Arrowhead Orb Weaver (Verrucosa arenata)
Detailing the physical features, habits, territorial reach and other identifying qualities of the Arrowhead Orb Weaver.
Updated: 1/31/2018; Authored By Staff Writer; Content ©www.InsectIdentification.org
A bright yellow triangle on a pyramidal abdomen is the unique trademark of an Arrowhead Orbweaver Spider.
It is unusual to see a spider with an abdomen that is not round, especially in the Orbweaver family. Orbweavers are part of a huge family of spiders in North America. The round-shaped webs created by these spiders form a delicate spiral. Silk threads radiate from the center, and many species rebuild their webs every day. The star of the novel "Charlotte's Web" was an Orbweaver Spider. The Arrowhead Orbweaver, however, looks a bit different from its relatives.
While more common varieties of Orbweavers have a bulbous abdomen, this species does not. Its abdomen is shaped like the tip of an arrow: triangular and pointy. A bright yellow or white triangle is stamped on the top of this abdomen making it easy to see and identify. Some smaller, vein-like markings on this area are red. The color of the body is reddish-brown though shades may vary depending on the individual. Though variations exist, generally the color pattern is the same among Arrowhead Orbweaver Spiders living in the same area.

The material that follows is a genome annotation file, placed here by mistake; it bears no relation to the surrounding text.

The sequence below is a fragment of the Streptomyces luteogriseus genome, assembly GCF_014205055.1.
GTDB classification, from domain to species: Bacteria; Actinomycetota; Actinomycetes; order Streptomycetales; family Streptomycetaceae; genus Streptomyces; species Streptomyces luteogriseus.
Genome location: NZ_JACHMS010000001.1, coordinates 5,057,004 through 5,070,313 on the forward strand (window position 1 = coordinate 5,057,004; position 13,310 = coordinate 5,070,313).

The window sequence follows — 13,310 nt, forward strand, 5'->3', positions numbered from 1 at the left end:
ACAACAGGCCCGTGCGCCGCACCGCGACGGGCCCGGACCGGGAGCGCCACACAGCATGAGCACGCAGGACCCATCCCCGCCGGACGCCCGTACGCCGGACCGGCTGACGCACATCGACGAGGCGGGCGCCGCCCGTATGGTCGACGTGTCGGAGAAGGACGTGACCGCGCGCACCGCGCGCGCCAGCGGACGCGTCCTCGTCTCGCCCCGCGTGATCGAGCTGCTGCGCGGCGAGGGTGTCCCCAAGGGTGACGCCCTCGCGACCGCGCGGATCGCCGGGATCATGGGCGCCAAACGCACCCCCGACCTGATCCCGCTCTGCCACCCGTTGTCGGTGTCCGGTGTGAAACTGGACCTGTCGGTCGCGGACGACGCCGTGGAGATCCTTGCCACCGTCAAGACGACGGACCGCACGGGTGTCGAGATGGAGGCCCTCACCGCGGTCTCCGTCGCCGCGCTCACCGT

This spider creates webs in shady areas of a forest and sits on it with its head up. This is also a departure from the norm among Orbweavers as most others sit in their webs up-side down. The legs are tucked in at their sides, taking up as little space as possible, while it sits and waits for prey. Like other spiders, once an insect wanders into its web, the spider immobilizes it with a venomous bite and eats it later. Arrowhead Orbweavers are most active in middle and late summer. They can be found in wooded forests, hiding in the darker, shaded areas so tread carefully through these places.